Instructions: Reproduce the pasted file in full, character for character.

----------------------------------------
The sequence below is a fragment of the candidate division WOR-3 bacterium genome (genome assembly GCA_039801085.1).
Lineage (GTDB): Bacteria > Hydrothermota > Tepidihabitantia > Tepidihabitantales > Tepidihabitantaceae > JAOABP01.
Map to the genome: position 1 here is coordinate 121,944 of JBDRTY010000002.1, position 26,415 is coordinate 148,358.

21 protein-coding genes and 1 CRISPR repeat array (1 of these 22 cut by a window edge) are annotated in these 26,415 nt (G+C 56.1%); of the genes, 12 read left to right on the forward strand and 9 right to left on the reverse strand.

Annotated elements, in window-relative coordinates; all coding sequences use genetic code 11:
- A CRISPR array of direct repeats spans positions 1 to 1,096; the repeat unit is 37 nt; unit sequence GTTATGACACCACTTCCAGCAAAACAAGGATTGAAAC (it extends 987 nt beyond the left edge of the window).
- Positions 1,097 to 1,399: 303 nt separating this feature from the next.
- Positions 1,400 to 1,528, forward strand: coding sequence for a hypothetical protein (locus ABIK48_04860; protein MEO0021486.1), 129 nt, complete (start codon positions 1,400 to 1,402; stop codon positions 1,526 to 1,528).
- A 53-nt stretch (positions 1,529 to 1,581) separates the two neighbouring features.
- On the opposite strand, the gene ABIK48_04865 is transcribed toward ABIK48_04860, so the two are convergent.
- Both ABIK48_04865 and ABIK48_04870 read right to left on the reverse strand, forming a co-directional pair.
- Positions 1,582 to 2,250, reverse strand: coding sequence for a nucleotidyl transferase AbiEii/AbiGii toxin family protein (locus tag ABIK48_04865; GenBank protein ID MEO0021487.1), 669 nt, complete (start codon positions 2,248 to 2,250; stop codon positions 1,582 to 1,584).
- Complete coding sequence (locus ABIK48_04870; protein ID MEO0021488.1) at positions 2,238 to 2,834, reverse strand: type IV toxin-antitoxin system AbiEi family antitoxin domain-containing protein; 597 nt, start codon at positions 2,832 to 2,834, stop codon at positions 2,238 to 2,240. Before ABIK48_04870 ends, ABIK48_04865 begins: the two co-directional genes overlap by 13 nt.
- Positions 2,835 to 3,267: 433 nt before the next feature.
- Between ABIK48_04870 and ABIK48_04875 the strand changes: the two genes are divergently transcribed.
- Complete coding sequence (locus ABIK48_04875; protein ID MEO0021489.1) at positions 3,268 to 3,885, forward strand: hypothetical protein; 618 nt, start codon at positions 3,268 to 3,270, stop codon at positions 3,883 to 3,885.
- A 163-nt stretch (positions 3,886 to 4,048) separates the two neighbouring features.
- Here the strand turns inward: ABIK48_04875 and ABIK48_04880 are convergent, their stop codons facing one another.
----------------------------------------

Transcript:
The sequence below is a fragment of the candidate division WOR-3 bacterium genome (genome assembly GCA_039801085.1).
Lineage (GTDB): Bacteria > Hydrothermota > Tepidihabitantia > Tepidihabitantales > Tepidihabitantaceae > JAOABP01.
Map to the genome: position 1 here is coordinate 121,944 of JBDRTY010000002.1, position 26,415 is coordinate 148,358.

21 protein-coding genes and 1 CRISPR repeat array (1 of these 22 cut by a window edge) are annotated in these 26,415 nt (G+C 56.1%); of the genes, 12 read left to right on the forward strand and 9 right to left on the reverse strand.

Annotated elements, in window-relative coordinates; all coding sequences use genetic code 11:
- A CRISPR array of direct repeats spans positions 1 to 1,096; the repeat unit is 37 nt; unit sequence GTTATGACACCACTTCCAGCAAAACAAGGATTGAAAC (it extends 987 nt beyond the left edge of the window).
- Positions 1,097 to 1,399: 303 nt separating this feature from the next.
- Positions 1,400 to 1,528, forward strand: coding sequence for a hypothetical protein (locus ABIK48_04860; protein MEO0021486.1), 129 nt, complete (start codon positions 1,400 to 1,402; stop codon positions 1,526 to 1,528).
- A 53-nt stretch (positions 1,529 to 1,581) separates the two neighbouring features.
- On the opposite strand, the gene ABIK48_04865 is transcribed toward ABIK48_04860, so the two are convergent.
- Both ABIK48_04865 and ABIK48_04870 read right to left on the reverse strand, forming a co-directional pair.
- Positions 1,582 to 2,250, reverse strand: coding sequence for a nucleotidyl transferase AbiEii/AbiGii toxin family protein (locus tag ABIK48_04865; GenBank protein ID MEO0021487.1), 669 nt, complete (start codon positions 2,248 to 2,250; stop codon positions 1,582 to 1,584).
- Complete coding sequence (locus ABIK48_04870; protein ID MEO0021488.1) at positions 2,238 to 2,834, reverse strand: type IV toxin-antitoxin system AbiEi family antitoxin domain-containing protein; 597 nt, start codon at positions 2,832 to 2,834, stop codon at positions 2,238 to 2,240. Before ABIK48_04870 ends, ABIK48_04865 begins: the two co-directional genes overlap by 13 nt.
- Positions 2,835 to 3,267: 433 nt before the next feature.
- Between ABIK48_04870 and ABIK48_04875 the strand changes: the two genes are divergently transcribed.
- Complete coding sequence (locus ABIK48_04875; protein ID MEO0021489.1) at positions 3,268 to 3,885, forward strand: hypothetical protein; 618 nt, start codon at positions 3,268 to 3,270, stop codon at positions 3,883 to 3,885.
- A 163-nt stretch (positions 3,886 to 4,048) separates the two neighbouring features.
- Here the strand turns inward: ABIK48_04875 and ABIK48_04880 are convergent, their stop codons facing one another.